UPDATE: An Elephant In The Woods can exclusively report that ALL returning UChicago students will be given a letter similar to the one the Class of 2020 received. Read more about it here.

Student protesters around the country have shut down countless events over the years, and the University of Chicago was sadly no exception to this trend. At least 308 speakers have been cancelled before speaking or shut down in the middle of their speeches since 2000 for an incredibly wide variety of reasons. The University of Chicago is known as a beacon of academic freedom that schools such as Princeton, Purdue, and others have looked to when crafting their own statements on the importance of free speech.

The University of Chicago's Rockefeller Chapel. Image via FIRE.
The University of Chicago’s Rockefeller Chapel. Image via FIRE.

This upcoming academic year will be the 50th anniversary of the Kalven Report, which was written during the Vietnam War to affirm the importance of a university that does not silence voices.  More recently, University of Chicago Law School Professor Geoffrey Stone released his Stone Report which has become the gold standard for speech codes around the country, with at least 11 campuses adopting similar codes.

In 2016 alone, 21 speakers were prevented from sharing their thoughts on campuses, and two of those happened at the University of Chicago, one of which I attended. The first occurred when Chicago State’s Attorney Anita Alvarez  was invited by campus’s Institute of Politics (which is run by none other than David Axelrod, no one’s idea of a conservative) to speak in a series that featured the candidates for Chicago’s State’s Attorney. Alvarez had the final date to speak at an event that was “free and open to the public.” However, seven minutes into her speech, several protesters took over the event for about ten minutes and Alvarez left the premises, preventing anyone from hearing what she had to say (or to ask her questions about her record, which has left much to be desired).

Axelrod responded to the events of the day in a letter to the school paper, the Maroon, writing:

A small group of protesters, some of whom were openly supportive of another candidate, shouted her down. The great irony is that, through their actions, they ensured no one would get the chance to ask Ms. Alvarez challenging questions. One of the ugly turns in the public discourse these days is coarseness and intolerance—the notion that we should not simply disagree with the people with whom we have differences, but we should deny them the right to speak. The IOP was created, in part, to be a safe place where people of differing views, parties, and backgrounds could air their ideas and make their cases, and grapple with provocative questions. This commitment to free and open debate is not only consistent with a university setting, but also with a healthy, functioning democracy.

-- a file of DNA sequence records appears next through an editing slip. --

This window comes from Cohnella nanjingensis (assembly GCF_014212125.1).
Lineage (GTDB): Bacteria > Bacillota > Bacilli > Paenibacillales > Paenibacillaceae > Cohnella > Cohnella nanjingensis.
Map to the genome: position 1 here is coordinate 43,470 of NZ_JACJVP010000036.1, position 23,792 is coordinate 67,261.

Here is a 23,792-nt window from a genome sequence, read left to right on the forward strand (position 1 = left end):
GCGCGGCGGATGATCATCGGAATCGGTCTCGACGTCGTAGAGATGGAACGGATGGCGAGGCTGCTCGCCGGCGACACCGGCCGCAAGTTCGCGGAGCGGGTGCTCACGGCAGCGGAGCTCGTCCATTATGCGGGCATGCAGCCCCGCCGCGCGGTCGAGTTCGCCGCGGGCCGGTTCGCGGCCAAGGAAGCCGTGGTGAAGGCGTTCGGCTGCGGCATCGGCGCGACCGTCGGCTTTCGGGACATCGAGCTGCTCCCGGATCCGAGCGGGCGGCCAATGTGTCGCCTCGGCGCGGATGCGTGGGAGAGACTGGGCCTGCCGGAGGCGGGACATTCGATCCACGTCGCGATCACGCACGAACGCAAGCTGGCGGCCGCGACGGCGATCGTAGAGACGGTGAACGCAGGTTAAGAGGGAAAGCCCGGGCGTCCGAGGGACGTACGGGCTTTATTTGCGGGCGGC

At another point in the year, Palestinian Human Rights activist Bassem Eid was shut down and his life threatened by members of Students for Justice in Palestine. (Our chapter of SJP openly supports and raises money for a convicted murderer of college students; for more on that, read here.). The campus Dean on Call responded by shutting down the entire event, rather than evicting the protesters who shouted that they would blow up Eid’s car. Eid’s crime was that he was not sufficiently anti-Israel for these protesters, one of whom shouted that he would follow Eid to future events planned in Chicago.

On Israel’s Independence Day, members of SJP shut down students trying to speak about their ties to Israel by shouting into a megaphone, and the same Dean on Call who had shut down the Eid event threatened to close down the tent for Yom Ha’Atzmaut instead of telling the protesters that they were not allowed to shut students down. These antics from SJP are to be expected. It was recently revealed that on a national level, SJP “collects data on where Jewish students live on US campuses,” so this is far from surprising behavior. In fact, recent congressional testimony revealed the terrorist network that funds many of the activities of SJP groups around the country.